Every Norwegian’s dream… cabin!

You know what they say about opinions, right? Everyone has one. Well, the same applies to Norwegians and their dream cabins in nature, called “hytte”. Be it Friday afternoon, Christmas or Easter time, Norwegians flock to their wooden cabins with their cars, to spend quality time with their beloved ones. They even have a verb for this: hytta. One would expect that these cabins would be super stylish, modern and equipped with the latest technology, based on Norway’s lifestyle and standard of living. Wrong. Their “hytte” is wooden and basic. But what is it that makes this escape so special for the Norwegians? 
Basic happiness
A hytte is usually made of wood and is located somewhere in the middle of nowhere – and there is plenty of that in Norway. That’s the point. To be somewhere far away from anything, so that you can disconnect with everything and reconnect with your self, the people you love and nature. Usually a hytte is small and does have the absolute necessary amenities. A proper toilet is often not included. Rather there is a small(er) cabin outside in the nature for this purpose. It is called “utedo”. Peeing outside is part of the hytte life.

Inside the hytte, everything is wooden and the decoration is rustic, usually old and everything looks mismatched, like puzzle pieces from your the family’s history or your childhood. You should expect a lot of copper pans on the walls, old frames, maybe some ski equipment and animal skins. All set!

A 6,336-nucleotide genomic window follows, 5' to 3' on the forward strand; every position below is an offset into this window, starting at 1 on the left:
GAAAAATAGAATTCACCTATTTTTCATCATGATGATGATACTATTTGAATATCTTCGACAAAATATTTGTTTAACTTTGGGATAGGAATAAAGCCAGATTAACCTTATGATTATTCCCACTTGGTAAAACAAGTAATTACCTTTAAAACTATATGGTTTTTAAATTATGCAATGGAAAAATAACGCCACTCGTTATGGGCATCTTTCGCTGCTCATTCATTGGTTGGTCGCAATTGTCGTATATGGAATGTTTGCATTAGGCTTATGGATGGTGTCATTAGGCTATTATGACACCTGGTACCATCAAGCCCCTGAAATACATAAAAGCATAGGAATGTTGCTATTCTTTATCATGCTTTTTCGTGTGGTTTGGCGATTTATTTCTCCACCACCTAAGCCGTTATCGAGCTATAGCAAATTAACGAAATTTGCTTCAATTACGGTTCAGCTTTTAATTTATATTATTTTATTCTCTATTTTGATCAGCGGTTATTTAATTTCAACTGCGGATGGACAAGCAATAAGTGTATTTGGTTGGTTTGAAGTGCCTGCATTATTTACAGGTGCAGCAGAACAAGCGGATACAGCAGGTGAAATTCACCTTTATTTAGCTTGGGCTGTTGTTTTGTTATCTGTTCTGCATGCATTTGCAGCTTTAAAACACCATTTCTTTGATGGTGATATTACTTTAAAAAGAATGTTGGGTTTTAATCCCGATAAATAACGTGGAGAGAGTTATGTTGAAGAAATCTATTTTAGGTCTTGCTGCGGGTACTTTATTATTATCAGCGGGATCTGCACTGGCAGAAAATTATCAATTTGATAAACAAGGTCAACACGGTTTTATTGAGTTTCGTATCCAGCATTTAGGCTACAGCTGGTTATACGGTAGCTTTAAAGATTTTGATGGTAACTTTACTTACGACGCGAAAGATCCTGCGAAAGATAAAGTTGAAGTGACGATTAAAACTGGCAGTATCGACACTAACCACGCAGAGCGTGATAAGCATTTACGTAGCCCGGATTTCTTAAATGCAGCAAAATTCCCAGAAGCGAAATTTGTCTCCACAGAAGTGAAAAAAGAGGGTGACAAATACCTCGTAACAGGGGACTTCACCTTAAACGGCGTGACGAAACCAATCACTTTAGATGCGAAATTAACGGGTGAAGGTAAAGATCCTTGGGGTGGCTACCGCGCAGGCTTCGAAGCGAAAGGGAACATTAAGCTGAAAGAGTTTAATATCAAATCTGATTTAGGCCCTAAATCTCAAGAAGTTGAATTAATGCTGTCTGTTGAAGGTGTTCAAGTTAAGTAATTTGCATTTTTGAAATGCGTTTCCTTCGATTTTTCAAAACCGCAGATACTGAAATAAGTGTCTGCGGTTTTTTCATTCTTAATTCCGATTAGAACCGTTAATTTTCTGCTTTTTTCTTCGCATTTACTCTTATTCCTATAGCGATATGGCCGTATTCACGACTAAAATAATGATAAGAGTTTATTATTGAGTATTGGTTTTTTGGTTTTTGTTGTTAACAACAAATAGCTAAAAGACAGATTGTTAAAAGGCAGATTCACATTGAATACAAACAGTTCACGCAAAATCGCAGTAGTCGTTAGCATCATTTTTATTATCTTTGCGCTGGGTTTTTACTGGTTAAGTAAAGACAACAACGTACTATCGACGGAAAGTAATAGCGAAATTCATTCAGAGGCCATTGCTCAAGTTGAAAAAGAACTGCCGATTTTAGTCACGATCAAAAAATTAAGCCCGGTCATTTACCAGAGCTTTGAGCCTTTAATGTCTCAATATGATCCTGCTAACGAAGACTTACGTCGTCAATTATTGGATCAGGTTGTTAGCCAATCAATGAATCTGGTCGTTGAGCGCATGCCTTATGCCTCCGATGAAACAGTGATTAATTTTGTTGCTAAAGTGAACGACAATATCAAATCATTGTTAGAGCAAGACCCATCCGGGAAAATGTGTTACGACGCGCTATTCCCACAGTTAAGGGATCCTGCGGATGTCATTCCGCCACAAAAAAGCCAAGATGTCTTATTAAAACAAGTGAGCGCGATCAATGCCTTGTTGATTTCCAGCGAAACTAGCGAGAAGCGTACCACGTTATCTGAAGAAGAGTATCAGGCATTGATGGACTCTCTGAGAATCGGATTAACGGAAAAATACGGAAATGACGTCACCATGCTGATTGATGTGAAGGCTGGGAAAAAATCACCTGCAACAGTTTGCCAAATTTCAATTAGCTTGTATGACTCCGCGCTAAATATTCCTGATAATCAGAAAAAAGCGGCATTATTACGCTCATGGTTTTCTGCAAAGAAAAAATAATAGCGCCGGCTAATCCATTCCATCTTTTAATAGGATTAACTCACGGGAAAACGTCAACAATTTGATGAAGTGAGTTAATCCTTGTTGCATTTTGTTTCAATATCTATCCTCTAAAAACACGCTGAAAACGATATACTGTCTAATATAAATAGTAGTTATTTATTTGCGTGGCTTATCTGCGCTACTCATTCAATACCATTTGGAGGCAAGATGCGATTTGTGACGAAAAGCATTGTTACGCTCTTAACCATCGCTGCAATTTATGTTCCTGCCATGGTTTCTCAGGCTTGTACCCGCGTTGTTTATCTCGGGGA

Sorry, koselig!
Danes are proud of their hyggelig time (rumours say they borrowed this word from the Norwegian language) but Norwegians have their own word for that. And the hytte is the perfect place to have “kos” or spend “koselig”  time. Usually, family members are spread across the country, living or working in different places, so gathering at the hytte is the perfect meeting point for all. A lot of outside activity is expected during a hytte weekend. You know, Norwegians love nature, hiking and cross-country skiing. Or they simply sit outside, in the sun, to get some cool winter tan!

When darkness falls, it is fun time! This includes playing cards or board games, listening to music from the old radio sitting on the wooden table. Reading books is also popular.  The only thing that can break the fun is food. When it comes to it, no fine dining is expected. People carry fruit, lots of  tins and basic ingredients for cooking. After all, it’s all about enjoying the time with your beloved ones. But to hytta is rather exclusive. You are not expected to invite people you don’t really know or not close friends. It is sacred.